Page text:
Sylvester Stallone is in the news again. And it reminded me of another one of the best bits of career advice given in a movie. This is a quick one that’s in an early scene in a bar.

Saw it again today when I was watching Rocky for the umpteenth time and he’s in a Philadelphia bar and the bartender makes some disparaging remark on Apollo Creed, the Boxing World Champion who’s on TV in a press conference. (This is before Rocky gets his underdog shot at the title.)

Can’t remember exactly what the bartender says, but Rocky looks at him and says “He took his best shot at becoming champion. What shot did you ever take?”

So what about you – are you taking your shot at your ideal career and going for the life through the right world of work that you really want?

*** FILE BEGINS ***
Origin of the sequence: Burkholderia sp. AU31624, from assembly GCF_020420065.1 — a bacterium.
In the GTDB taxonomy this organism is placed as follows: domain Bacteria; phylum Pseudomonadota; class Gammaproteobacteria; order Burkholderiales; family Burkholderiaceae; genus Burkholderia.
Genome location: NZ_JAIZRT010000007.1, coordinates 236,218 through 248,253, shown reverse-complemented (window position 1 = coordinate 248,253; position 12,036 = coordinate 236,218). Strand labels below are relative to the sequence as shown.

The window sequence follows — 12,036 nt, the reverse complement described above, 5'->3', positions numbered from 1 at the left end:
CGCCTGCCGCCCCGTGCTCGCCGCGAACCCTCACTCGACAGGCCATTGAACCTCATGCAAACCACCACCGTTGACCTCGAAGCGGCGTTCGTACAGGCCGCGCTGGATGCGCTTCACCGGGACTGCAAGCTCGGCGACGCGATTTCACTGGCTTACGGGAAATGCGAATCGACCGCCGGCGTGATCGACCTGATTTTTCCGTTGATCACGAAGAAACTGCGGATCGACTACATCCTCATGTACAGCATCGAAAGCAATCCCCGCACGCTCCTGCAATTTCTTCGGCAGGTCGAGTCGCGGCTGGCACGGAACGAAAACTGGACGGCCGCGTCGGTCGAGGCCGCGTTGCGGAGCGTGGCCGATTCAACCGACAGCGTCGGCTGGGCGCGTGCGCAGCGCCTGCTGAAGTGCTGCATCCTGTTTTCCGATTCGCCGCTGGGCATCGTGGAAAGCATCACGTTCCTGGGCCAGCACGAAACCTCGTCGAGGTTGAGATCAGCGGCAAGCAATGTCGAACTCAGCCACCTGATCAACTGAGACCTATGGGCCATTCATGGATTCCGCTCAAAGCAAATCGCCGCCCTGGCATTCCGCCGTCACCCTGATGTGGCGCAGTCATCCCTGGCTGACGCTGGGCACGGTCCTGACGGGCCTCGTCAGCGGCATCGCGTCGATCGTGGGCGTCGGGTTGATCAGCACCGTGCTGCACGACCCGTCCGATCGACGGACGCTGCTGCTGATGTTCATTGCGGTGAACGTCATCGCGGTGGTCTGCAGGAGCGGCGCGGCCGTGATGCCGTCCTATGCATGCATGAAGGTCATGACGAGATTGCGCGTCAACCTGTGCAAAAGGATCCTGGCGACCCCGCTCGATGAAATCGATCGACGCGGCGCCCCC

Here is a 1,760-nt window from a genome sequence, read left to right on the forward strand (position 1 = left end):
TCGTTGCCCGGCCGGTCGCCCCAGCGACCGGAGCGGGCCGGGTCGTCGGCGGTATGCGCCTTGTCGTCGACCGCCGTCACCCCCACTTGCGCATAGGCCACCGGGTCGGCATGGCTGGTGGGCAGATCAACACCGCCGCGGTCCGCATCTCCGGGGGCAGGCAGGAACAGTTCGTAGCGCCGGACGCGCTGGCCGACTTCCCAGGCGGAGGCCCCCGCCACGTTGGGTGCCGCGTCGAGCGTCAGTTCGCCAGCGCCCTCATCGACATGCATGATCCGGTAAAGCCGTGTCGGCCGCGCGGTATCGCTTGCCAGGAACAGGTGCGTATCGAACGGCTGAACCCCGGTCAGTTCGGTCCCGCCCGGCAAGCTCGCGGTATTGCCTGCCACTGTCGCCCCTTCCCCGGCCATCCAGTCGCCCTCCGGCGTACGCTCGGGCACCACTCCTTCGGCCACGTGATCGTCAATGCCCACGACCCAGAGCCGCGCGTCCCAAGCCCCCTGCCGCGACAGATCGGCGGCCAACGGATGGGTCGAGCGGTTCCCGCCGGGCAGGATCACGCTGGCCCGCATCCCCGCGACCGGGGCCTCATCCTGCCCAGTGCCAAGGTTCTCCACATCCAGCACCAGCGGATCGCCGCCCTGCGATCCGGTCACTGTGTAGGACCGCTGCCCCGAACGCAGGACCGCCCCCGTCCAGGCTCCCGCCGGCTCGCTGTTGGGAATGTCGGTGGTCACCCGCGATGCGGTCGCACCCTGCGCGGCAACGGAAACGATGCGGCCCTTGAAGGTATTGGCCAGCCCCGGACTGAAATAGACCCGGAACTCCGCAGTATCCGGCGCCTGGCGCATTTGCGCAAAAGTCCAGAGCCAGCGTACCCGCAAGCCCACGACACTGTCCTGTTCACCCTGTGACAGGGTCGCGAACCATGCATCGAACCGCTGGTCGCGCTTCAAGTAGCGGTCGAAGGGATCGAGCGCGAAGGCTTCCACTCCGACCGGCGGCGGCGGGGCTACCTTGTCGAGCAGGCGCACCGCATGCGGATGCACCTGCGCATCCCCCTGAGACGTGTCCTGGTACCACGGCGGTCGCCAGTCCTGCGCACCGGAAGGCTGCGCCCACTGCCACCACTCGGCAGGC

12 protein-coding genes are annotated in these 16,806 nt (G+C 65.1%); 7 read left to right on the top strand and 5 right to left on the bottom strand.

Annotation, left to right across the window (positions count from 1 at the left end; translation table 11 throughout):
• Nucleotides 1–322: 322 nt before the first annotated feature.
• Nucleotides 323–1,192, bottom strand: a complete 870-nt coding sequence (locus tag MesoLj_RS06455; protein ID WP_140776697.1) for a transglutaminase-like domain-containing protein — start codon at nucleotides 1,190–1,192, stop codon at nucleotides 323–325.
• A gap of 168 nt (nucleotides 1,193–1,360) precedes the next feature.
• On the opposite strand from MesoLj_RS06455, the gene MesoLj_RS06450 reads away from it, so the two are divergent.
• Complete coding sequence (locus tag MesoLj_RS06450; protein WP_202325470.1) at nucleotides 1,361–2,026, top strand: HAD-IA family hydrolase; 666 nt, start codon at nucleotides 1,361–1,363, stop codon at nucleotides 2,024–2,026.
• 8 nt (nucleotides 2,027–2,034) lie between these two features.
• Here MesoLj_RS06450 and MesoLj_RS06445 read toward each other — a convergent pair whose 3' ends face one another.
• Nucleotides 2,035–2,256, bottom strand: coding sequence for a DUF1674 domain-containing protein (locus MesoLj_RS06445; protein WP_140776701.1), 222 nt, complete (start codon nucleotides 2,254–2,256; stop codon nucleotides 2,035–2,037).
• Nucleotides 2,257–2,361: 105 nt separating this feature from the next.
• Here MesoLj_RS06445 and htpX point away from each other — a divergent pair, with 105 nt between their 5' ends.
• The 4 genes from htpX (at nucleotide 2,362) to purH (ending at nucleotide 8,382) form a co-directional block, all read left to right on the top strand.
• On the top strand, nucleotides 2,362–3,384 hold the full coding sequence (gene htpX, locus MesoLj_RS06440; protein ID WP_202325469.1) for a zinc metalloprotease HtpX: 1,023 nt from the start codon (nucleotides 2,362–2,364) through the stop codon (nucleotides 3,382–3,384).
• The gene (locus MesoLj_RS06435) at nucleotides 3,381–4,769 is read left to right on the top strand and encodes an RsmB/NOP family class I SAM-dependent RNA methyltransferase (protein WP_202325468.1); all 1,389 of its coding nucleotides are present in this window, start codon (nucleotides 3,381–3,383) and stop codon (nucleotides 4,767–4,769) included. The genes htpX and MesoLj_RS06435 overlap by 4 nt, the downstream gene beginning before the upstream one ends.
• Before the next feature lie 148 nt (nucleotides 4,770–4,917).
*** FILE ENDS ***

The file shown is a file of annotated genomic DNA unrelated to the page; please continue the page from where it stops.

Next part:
If you’re not now, when will you?

Sylvester Stallone’s real life holds a career tip as well. When he had only $106 in the bank, Hollywood offered him hundreds of thousands of dollars to buy the screenplay he wrote and give the part of Rocky to a big name star. But he held out and insisted that the only way Rocky would be made as a movie was if he played Rocky Balboa himself.

They finally gave in, despite the fact that he was an unknown. And when the movie was made and released in 1976 it won the Academy Award for Best Picture and launched his career as a movie star. You can read the rest of his story on his official website.

And by the way, he wrote the script in three and a half days — so it doesn’t have to take a long time to create a new life once you figure out how to draw upon your own unique gifts and talents and even limitations. If he had gotten more initial work as a young actor, he wouldn’t have been driven to write the script that made him a star.

What is your greatest limitation that you could turn into your biggest advantage in the marketplace to help you get what’s most important to you?